The UK Trade Policy Observatory (UK TPO) is warning that the UK public may face the prospect of watered-down food regulations after Brexit with Parliament having little say .
New analysis by legal experts at the University of Sussex-based UK TPO warns that stringent regulation, which currently restricts some of the more controversial US food produce from UK supermarket shelves, could be stripped away with minimal Parliamentary scrutiny through Statutory Instruments (SIs).
The EU Withdrawal Act 2018 allowed the creation of over 10,000 pages of new legislation to retain EU rules, including on food safety. According to UK TPO some of these provide extensive scope for ministers to make future changes to food safety legislation, notably potentially significant concessions to the US over GM crops and pesticides, in the pursuit of a headline-grabbing trade deal, without the level of scrutiny that primary legislation would provide.
The Observatory says use of SIs would give a UK prime minister determined to overcome opposition to loosening UK food safety legislation a relatively clear path to ratifying a US-UK FTA – particularly as the UK Parliament has a much weaker influence on treaty negotiation in comparison to both the US or EU.
Such a move could prove extremely unpopular with the UK public, with 82 per cent of the UK public favouring retaining high food standards over a US trade agreement, and it warns this could damage future food trade with the EU, which accounts for around 70 per cent of UK food exports.
This risk, say UK TPO legal specialists is most applicable in the event of no deal or in a scenario of a basic free trade agreement (FTA) with the EU. Parliament would have only limited means of opposition through blocking ratification of an FTA or specific SIs.
Dr Emily Lydgate, Senior Lecturer in Environmental Law at the University of Sussex and Fellow of the UK Trade Policy Observatory, said: “In the event of no deal, or a basic EU-UK Free Trade Agreement, the UK Government will be under pressure to make a success of Brexit through new trade agreements.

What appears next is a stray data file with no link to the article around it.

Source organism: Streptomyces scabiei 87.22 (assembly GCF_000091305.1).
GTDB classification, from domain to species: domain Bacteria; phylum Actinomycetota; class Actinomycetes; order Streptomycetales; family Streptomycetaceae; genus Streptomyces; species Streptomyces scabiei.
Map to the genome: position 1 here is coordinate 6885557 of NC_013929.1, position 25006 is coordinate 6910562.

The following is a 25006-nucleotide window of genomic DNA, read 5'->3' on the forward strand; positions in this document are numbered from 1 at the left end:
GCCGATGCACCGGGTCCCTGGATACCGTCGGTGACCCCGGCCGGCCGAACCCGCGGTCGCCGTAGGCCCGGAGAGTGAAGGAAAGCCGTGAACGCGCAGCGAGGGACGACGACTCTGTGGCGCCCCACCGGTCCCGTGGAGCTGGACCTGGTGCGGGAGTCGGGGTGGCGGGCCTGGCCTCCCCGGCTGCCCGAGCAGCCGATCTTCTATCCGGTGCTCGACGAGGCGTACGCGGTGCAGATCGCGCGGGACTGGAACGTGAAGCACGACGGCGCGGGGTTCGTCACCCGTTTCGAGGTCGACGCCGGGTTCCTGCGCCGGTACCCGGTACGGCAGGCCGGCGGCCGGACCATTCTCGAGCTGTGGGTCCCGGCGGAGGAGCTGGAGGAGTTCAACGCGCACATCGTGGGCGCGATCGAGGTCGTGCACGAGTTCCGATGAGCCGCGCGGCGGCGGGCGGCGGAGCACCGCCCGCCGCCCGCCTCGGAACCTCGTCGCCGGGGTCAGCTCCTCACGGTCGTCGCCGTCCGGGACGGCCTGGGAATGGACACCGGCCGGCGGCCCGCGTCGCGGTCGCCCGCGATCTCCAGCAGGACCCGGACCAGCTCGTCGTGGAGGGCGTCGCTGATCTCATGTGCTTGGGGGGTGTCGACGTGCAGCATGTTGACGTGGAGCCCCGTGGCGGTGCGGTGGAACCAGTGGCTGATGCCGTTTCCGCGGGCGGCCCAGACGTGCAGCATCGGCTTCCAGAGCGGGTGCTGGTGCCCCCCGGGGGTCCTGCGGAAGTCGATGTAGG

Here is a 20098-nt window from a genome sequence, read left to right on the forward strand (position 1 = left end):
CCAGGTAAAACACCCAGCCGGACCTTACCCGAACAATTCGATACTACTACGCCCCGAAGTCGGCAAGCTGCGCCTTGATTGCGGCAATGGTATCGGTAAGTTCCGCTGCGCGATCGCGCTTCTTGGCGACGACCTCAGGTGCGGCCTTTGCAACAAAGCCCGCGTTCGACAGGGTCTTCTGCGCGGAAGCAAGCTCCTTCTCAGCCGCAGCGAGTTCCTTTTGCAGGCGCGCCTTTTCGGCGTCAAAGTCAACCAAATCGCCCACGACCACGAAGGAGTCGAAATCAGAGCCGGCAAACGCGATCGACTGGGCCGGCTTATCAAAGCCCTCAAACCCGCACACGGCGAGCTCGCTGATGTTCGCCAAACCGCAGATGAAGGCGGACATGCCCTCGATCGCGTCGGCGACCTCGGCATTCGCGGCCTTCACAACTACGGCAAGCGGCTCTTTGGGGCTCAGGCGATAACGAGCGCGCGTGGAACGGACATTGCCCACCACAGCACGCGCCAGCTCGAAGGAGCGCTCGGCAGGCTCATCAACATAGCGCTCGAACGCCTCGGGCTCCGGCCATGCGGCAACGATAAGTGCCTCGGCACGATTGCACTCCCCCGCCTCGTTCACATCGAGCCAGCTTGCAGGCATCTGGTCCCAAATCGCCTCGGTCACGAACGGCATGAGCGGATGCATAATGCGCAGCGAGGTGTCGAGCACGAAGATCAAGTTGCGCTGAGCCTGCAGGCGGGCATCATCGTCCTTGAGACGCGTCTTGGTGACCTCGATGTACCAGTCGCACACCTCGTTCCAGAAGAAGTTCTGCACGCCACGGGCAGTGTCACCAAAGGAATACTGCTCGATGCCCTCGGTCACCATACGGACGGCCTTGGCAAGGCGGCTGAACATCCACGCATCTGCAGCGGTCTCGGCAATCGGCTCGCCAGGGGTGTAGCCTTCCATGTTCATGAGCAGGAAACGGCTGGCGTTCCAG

“The concern is that ministers have extensive scope to make significant food safety concessions in order to reach an agreement with the US potentially in the face of opposition from consumers or food producers who would worry about losing access to the EU market.
“The US has long complained about the EU’s hazard-based approach to banning some pesticides categorically, rather than permitting their residues, and also over the lengthy EU process for approving new genetically modified crops, which the US Trade Representative (USTR) estimates costs US agriculture $2 billion/year.”
Chloe Anthony, a LLM student at the University of Sussex, said: “The real risk is that there are SIs giving ministers a lot of power on controversial policy areas which the US will be pushing very hard to reform.
“Through SIs, UK ministers have the ability to amend, revoke and make regulations on how active ingredients in pesticides are authorised, the maximum residue levels permitted in food and to the GMO application and authorisation process.”